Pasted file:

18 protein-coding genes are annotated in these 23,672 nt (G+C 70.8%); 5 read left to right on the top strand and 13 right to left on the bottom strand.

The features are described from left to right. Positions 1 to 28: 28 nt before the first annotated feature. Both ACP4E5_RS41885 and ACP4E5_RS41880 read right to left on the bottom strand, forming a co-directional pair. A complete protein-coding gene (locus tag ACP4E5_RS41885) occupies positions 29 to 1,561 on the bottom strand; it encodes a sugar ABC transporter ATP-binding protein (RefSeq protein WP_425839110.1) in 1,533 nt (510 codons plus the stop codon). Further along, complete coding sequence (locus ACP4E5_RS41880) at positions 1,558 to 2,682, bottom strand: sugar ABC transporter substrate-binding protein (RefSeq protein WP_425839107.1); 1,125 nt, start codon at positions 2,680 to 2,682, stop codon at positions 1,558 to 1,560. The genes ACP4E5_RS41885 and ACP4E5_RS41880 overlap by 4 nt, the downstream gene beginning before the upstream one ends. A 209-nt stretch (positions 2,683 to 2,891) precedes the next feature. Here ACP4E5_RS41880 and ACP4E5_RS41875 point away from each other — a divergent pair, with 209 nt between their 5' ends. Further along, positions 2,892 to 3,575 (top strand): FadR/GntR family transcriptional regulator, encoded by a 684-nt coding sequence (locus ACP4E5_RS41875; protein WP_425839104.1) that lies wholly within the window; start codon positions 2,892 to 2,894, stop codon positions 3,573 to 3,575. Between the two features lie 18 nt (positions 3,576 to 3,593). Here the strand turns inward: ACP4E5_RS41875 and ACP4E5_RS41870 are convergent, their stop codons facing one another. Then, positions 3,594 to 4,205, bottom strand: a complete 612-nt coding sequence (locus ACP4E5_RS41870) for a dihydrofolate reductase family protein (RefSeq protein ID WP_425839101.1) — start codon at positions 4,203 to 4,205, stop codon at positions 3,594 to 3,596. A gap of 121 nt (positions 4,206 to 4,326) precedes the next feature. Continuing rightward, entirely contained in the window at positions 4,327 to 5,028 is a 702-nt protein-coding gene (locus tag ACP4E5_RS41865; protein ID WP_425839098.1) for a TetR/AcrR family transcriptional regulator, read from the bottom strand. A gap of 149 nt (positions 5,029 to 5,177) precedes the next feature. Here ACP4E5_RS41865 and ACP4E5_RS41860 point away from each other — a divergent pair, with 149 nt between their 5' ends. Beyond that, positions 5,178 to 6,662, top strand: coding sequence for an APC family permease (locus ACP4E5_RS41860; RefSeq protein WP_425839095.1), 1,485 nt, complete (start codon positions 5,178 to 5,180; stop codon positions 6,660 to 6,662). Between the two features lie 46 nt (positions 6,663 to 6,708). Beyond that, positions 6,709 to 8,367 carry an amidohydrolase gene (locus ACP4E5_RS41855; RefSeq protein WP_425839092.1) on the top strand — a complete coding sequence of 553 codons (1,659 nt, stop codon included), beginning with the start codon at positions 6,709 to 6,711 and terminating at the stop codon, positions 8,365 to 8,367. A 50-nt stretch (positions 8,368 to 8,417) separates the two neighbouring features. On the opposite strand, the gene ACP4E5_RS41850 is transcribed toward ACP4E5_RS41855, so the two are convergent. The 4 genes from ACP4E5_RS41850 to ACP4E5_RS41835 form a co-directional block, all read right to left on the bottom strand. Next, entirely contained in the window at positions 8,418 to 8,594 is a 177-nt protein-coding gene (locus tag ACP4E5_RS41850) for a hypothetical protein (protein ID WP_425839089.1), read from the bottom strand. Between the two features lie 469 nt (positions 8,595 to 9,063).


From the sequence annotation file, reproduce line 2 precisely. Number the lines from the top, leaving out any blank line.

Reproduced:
The features are described from left to right. Positions 1 to 28: 28 nt before the first annotated feature. Both ACP4E5_RS41885 and ACP4E5_RS41880 read right to left on the bottom strand, forming a co-directional pair. A complete protein-coding gene (locus tag ACP4E5_RS41885) occupies positions 29 to 1,561 on the bottom strand; it encodes a sugar ABC transporter ATP-binding protein (RefSeq protein WP_425839110.1) in 1,533 nt (510 codons plus the stop codon). Further along, complete coding sequence (locus ACP4E5_RS41880) at positions 1,558 to 2,682, bottom strand: sugar ABC transporter substrate-binding protein (RefSeq protein WP_425839107.1); 1,125 nt, start codon at positions 2,680 to 2,682, stop codon at positions 1,558 to 1,560. The genes ACP4E5_RS41885 and ACP4E5_RS41880 overlap by 4 nt, the downstream gene beginning before the upstream one ends. A 209-nt stretch (positions 2,683 to 2,891) precedes the next feature. Here ACP4E5_RS41880 and ACP4E5_RS41875 point away from each other — a divergent pair, with 209 nt between their 5' ends. Further along, positions 2,892 to 3,575 (top strand): FadR/GntR family transcriptional regulator, encoded by a 684-nt coding sequence (locus ACP4E5_RS41875; protein WP_425839104.1) that lies wholly within the window; start codon positions 2,892 to 2,894, stop codon positions 3,573 to 3,575. Between the two features lie 18 nt (positions 3,576 to 3,593). Here the strand turns inward: ACP4E5_RS41875 and ACP4E5_RS41870 are convergent, their stop codons facing one another. Then, positions 3,594 to 4,205, bottom strand: a complete 612-nt coding sequence (locus ACP4E5_RS41870) for a dihydrofolate reductase family protein (RefSeq protein ID WP_425839101.1) — start codon at positions 4,203 to 4,205, stop codon at positions 3,594 to 3,596. A gap of 121 nt (positions 4,206 to 4,326) precedes the next feature. Continuing rightward, entirely contained in the window at positions 4,327 to 5,028 is a 702-nt protein-coding gene (locus tag ACP4E5_RS41865; protein ID WP_425839098.1) for a TetR/AcrR family transcriptional regulator, read from the bottom strand. A gap of 149 nt (positions 5,029 to 5,177) precedes the next feature. Here ACP4E5_RS41865 and ACP4E5_RS41860 point away from each other — a divergent pair, with 149 nt between their 5' ends. Beyond that, positions 5,178 to 6,662, top strand: coding sequence for an APC family permease (locus ACP4E5_RS41860; RefSeq protein WP_425839095.1), 1,485 nt, complete (start codon positions 5,178 to 5,180; stop codon positions 6,660 to 6,662). Between the two features lie 46 nt (positions 6,663 to 6,708). Beyond that, positions 6,709 to 8,367 carry an amidohydrolase gene (locus ACP4E5_RS41855; RefSeq protein WP_425839092.1) on the top strand — a complete coding sequence of 553 codons (1,659 nt, stop codon included), beginning with the start codon at positions 6,709 to 6,711 and terminating at the stop codon, positions 8,365 to 8,367. A 50-nt stretch (positions 8,368 to 8,417) separates the two neighbouring features. On the opposite strand, the gene ACP4E5_RS41850 is transcribed toward ACP4E5_RS41855, so the two are convergent. The 4 genes from ACP4E5_RS41850 to ACP4E5_RS41835 form a co-directional block, all read right to left on the bottom strand. Next, entirely contained in the window at positions 8,418 to 8,594 is a 177-nt protein-coding gene (locus tag ACP4E5_RS41850) for a hypothetical protein (protein ID WP_425839089.1), read from the bottom strand. Between the two features lie 469 nt (positions 8,595 to 9,063).